Challenging Behavior in People With Learning Disabilities Through a Psychological Perspective

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This task will be focused on a service user group, more specifically on adults. It will explain challenging behaviour in people with learning disabilities through a psychological perspective which is behaviourism, and finally discuss how a social worker could address the issue by applying a psychological intervention or approach which will be behaviour modification.

Valuing People (2001) recognises that learning disability can limit a person’s daily functions which can result in low status within the society where the person lives, producing social exclusion. Communicating can be difficult for people with learning disability because their difficulties can include speech disorders, problems with non-verbal communication and impact on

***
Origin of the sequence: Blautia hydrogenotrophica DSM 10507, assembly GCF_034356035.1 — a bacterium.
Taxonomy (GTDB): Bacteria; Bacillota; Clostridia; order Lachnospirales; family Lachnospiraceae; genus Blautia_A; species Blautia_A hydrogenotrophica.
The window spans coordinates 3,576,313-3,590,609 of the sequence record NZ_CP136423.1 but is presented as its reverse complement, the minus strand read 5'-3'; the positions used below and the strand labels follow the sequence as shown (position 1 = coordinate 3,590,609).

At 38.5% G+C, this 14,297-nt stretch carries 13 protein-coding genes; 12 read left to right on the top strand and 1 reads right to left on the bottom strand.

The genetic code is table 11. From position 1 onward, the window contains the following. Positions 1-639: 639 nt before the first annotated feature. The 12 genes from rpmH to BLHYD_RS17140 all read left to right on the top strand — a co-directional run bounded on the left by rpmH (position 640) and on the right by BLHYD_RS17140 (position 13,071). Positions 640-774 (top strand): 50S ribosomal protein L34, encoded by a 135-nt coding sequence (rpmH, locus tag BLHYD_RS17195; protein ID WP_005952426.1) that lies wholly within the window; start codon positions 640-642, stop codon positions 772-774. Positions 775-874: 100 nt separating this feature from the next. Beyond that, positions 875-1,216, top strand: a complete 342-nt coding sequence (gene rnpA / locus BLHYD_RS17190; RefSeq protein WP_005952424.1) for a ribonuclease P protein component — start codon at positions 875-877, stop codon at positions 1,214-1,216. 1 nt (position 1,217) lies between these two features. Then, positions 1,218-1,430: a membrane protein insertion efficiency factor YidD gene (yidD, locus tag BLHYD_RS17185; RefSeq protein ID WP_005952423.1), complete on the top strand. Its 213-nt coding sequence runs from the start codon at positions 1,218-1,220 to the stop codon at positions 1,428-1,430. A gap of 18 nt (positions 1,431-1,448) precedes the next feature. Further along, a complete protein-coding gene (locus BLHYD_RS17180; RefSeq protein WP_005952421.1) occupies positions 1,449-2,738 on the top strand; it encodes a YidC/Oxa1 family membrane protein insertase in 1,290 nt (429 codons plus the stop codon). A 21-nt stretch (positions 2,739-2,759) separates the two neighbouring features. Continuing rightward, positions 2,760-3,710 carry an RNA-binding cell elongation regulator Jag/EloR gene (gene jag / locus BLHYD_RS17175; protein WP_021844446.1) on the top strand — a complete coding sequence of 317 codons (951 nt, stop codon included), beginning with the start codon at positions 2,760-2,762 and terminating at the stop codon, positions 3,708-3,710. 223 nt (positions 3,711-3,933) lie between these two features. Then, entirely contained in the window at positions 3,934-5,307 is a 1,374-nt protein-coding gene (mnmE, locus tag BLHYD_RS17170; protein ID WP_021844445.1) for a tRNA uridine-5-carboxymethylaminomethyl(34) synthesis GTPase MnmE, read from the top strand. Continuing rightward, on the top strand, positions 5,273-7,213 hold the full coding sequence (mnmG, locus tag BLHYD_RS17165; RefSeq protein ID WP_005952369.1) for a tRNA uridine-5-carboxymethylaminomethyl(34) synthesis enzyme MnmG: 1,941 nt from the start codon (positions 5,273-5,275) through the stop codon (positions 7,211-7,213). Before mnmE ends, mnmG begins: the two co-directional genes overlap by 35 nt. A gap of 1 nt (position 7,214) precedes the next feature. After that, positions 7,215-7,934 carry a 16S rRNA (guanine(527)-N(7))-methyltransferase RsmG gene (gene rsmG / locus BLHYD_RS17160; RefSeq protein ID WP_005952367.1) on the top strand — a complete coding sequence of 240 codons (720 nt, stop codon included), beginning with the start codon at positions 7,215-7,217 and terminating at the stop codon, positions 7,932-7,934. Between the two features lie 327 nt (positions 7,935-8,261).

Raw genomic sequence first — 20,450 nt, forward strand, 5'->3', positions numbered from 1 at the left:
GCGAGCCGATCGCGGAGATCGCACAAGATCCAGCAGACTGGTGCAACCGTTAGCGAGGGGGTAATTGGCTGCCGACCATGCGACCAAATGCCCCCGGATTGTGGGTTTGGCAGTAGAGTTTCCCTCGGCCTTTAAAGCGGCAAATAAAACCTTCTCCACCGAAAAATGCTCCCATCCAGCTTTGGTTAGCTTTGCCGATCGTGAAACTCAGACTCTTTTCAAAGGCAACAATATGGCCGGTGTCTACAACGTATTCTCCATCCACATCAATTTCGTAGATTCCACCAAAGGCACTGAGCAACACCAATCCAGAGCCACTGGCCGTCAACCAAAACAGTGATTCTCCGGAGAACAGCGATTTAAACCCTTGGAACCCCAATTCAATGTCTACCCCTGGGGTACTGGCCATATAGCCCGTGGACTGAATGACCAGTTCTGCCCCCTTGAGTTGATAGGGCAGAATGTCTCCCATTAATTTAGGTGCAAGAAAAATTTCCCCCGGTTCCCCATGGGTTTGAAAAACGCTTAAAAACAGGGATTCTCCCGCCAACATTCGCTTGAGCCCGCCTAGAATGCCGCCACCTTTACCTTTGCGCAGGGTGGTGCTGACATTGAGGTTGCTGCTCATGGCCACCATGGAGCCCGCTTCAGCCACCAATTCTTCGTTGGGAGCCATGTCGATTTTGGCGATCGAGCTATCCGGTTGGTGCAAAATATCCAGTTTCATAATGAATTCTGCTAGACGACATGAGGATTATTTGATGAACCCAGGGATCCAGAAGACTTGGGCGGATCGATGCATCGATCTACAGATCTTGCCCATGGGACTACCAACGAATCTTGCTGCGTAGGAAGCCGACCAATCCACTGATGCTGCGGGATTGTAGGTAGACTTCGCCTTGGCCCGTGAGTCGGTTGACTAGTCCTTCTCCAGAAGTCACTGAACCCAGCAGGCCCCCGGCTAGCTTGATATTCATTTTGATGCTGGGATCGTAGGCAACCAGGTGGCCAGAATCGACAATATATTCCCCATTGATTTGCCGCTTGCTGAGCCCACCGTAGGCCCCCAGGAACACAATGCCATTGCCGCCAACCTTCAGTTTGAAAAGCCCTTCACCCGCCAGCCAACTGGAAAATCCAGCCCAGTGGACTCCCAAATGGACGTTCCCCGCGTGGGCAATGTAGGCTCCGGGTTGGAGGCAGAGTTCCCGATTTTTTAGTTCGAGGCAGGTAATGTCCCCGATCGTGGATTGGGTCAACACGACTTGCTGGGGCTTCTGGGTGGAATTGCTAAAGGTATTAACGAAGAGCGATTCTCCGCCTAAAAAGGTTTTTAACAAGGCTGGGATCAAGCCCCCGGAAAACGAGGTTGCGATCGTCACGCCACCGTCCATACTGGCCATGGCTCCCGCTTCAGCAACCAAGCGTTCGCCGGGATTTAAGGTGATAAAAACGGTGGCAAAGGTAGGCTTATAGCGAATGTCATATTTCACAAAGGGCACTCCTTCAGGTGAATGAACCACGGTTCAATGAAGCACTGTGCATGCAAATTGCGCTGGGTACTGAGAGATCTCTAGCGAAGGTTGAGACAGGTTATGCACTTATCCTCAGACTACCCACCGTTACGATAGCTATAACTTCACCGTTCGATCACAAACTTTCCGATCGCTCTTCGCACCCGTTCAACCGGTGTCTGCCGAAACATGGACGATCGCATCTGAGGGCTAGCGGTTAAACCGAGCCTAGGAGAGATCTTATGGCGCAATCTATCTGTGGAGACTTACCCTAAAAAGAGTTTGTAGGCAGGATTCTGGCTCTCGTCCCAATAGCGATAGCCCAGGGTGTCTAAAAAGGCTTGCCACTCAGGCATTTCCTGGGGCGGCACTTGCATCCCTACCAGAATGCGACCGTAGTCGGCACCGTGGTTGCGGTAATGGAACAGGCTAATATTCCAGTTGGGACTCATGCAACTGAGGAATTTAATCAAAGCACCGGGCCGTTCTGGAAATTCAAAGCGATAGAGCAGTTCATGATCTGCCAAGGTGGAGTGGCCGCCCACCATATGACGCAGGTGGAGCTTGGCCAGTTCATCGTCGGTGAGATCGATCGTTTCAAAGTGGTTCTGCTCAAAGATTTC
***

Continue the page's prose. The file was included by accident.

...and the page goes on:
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Behaviourism explains behaviour in terms of reinforcements. The antecedents of the behaviour and its consequences are relevant and need to be considered (Graham, 2007). This is normally achieved by undertaking ABC analyses of the situation over time (Beckett, 2002).

People learn new behaviours through consequences, from their experiences and from others. If the behaviour is being reinforced it will be repeated later because the behaviour gets strengthened. However, behaviourism is a deterministic approach where people’s behaviours are controlled and changed by the environment (Sammons, 2008).

It is important to recognise these barriers. However, people with learning disabilities who present behaviours that challenge services sometimes require specific intervention to address such behaviours. According to the Foundation for People with Learning Disabilities, Challenging Behaviours can be defined as people who need support in communication and in developing an understanding of choice, who has severe learning disabilities. (FPLD, 2001)

The intervention or approach applied for a person with a learning disability that I have selected, is behaviour modification. It is based on the assumption that classical and operant conditioning can change unwanted behaviour into a more desirable pattern. The goal